You may have heard of endometriosis, but aren’t sure what it is. Believe it or not, it’s a common medical condition that makes it harder for women to get pregnant. Anywhere from 30-50% of women with endometriosis may have problems with infertility.
But don’t be discouraged by these numbers. Many women with endometriosis do get pregnant and have healthy babies. The key is getting a proper diagnosis and treatment from an experienced gynecologist like Dr. Leonardo A. Longoria K. here at Longoria OBGYN in El Paso, Texas. He provides top-notch OB/GYN care to all of our patients, no matter what their needs are.
What is endometriosis?
This condition is common, affecting about 5 million American women. Here’s what you need to know.
The lining of the uterus is called the endometrium. This specialized tissue sloughs off during your menstrual period each month, unless you get pregnant. Endometriosis occurs when some of this tissue is found in areas where it shouldn’t be, like in the fallopian tubes, ovaries, bladder, intestines, or other places in the pelvis.
The extra tissue can also cause adhesions, block the fallopian tubes, or develop into cysts or scar tissue. Since this tissue is driven by hormones, it acts just like the endometrial tissue in your uterus. It tries to shed each month, but the blood has nowhere to go.
Symptoms of endometriosis
Symptoms vary from woman to woman. Some women may have symptoms, while others don’t. Each situation is different.
Symptoms of endometriosis may include:
- Pelvic or abdominal pain
- Pain during sex
- Heavy bleeding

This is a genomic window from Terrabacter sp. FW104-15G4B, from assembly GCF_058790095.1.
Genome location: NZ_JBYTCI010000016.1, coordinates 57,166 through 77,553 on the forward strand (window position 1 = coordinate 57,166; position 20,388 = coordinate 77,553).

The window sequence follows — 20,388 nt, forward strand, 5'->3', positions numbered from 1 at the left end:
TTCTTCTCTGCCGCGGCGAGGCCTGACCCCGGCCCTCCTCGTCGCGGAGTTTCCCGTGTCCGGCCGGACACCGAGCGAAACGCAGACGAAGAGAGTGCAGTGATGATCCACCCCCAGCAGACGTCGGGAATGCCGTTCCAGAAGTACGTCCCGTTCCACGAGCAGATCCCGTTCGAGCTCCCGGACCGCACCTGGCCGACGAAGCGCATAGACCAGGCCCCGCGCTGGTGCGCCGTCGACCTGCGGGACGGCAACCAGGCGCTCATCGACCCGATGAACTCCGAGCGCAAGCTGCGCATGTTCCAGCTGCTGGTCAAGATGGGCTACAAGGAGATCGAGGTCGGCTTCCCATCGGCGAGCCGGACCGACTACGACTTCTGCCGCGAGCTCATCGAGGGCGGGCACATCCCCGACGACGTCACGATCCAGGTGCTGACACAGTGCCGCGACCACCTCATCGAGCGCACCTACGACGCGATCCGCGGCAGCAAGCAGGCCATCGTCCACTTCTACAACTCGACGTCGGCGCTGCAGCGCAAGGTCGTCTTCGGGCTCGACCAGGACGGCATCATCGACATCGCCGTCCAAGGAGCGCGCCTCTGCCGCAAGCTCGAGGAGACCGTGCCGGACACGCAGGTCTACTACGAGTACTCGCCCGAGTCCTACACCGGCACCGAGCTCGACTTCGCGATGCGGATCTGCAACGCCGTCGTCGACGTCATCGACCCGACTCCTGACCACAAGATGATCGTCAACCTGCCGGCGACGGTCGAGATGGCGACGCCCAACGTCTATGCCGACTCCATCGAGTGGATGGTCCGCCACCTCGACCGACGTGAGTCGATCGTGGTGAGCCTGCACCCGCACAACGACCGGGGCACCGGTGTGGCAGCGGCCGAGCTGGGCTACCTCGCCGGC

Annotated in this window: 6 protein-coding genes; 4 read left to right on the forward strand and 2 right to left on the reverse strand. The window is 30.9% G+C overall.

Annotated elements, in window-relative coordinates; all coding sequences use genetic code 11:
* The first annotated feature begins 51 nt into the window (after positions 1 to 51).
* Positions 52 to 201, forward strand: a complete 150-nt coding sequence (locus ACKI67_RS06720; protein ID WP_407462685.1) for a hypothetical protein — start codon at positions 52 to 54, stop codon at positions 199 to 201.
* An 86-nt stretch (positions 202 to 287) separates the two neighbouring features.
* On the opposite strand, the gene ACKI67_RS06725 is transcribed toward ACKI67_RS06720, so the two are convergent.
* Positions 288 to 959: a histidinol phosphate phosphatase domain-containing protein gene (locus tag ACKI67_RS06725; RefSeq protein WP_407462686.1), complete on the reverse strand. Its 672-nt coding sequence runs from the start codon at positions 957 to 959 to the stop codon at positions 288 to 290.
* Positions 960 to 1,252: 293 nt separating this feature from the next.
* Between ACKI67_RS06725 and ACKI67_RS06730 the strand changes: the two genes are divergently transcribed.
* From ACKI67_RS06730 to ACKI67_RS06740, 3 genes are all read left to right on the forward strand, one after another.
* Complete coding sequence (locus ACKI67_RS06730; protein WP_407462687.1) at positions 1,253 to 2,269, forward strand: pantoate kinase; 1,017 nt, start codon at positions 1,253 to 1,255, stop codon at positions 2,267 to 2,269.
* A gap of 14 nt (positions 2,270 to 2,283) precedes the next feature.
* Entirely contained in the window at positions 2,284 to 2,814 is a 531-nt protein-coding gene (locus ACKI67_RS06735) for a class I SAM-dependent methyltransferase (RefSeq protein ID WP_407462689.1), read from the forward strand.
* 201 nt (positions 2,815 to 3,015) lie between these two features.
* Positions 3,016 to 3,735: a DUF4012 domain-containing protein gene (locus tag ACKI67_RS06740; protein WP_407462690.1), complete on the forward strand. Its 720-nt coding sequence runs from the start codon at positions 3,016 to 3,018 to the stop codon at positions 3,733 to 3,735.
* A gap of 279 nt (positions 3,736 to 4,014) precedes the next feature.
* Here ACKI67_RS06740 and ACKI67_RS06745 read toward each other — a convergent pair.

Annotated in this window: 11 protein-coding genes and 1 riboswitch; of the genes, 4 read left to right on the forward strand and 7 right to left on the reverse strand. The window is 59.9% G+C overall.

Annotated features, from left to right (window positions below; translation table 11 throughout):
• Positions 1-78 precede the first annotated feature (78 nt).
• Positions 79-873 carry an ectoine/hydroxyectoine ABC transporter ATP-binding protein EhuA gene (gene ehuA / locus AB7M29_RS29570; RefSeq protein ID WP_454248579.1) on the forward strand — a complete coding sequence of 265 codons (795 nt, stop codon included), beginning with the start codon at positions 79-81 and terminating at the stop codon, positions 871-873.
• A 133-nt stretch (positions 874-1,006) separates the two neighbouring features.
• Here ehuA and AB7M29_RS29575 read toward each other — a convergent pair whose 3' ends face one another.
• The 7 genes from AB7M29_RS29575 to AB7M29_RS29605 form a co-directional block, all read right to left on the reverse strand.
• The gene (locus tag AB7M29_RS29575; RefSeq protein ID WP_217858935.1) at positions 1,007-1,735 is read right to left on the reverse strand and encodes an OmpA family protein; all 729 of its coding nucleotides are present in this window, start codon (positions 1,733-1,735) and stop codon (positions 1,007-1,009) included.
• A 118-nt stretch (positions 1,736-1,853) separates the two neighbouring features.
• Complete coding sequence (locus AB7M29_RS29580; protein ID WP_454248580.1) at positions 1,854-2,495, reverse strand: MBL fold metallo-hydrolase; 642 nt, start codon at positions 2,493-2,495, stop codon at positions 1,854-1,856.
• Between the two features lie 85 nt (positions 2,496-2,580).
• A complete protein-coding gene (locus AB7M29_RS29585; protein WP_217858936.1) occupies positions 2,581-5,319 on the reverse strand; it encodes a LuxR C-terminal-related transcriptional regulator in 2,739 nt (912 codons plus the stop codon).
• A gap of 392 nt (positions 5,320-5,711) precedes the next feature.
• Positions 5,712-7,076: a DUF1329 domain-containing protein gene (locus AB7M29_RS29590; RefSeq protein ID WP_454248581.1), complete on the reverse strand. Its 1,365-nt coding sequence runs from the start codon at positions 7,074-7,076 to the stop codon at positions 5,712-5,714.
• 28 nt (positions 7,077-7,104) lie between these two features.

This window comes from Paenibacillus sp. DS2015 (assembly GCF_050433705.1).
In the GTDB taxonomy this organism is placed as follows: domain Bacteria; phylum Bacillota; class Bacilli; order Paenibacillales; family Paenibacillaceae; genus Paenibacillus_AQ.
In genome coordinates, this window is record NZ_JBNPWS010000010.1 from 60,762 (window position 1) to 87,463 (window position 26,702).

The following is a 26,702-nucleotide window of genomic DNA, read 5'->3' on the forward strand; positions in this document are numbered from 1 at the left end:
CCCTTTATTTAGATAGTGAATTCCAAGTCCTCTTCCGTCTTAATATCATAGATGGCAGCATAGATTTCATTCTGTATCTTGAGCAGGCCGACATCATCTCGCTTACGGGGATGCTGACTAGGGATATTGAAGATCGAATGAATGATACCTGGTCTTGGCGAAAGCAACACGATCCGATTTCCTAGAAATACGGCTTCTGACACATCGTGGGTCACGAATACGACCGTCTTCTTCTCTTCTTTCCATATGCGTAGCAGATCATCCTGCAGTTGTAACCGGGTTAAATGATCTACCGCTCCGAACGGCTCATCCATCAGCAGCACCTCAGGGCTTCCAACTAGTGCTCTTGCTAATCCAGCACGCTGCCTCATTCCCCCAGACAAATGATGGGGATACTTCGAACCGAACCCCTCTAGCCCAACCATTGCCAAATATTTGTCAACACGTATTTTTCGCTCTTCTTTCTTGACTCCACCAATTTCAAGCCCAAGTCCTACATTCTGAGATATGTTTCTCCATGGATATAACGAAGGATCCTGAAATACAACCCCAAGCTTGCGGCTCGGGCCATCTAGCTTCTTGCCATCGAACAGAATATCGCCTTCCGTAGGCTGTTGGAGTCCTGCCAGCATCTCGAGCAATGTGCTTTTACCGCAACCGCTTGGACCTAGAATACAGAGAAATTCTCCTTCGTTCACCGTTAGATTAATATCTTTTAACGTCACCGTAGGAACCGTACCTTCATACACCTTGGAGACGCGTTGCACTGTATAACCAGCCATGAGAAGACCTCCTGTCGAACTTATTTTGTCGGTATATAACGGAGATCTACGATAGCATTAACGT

Some women don’t even know they have endometriosis until they’re having trouble getting pregnant.
How endometriosis affects fertility
The scar tissue and adhesions from endometriosis can block the fallopian tubes or damage the ovaries. This means an egg wouldn’t be released when you ovulate each month. If an egg was released, it may not be able to travel to meet the sperm for fertilization. Hormonal shifts and inflammation could also cause a toxic environment for sperm, basically weakening or killing them.
If a woman with endometriosis gets pregnant, she could be at a higher risk of complications like preterm delivery or having a Cesarean section. It doesn’t mean it will happen, it just means there’s a chance.
Luckily, there are treatments for endometriosis. If you have pain or cramping, you may be prescribed medication. Birth control pills can also help control the sex hormone estrogen and its influence on the endometrial tissue. This will help reduce pain from the tissue in other areas of the body where it shouldn’t be.
For more severe cases of endometriosis, surgery can remove the adhesions and scar tissue. This helps the organs function normally and improves your chances of getting pregnant. If you still have trouble getting pregnant after trying medication and surgery, you may want to consider in vitro fertilization with a fertility specialist or think about adoption. There are other ways to have a family; it just may not be the way you initially planned.
If you have endometriosis, there’s still hope you can get pregnant and have a healthy baby. So, never give up. Advancements in medical science like improved medications and state-of-the-art surgical procedures can help.
If you think you have endometriosis, or if you’ve been trying to get pregnant for more than six months, schedule a consultation with Dr. Longoria. The sooner you get treatment for your condition, the better. Request an appointment online or call us at 915-201-1165 today.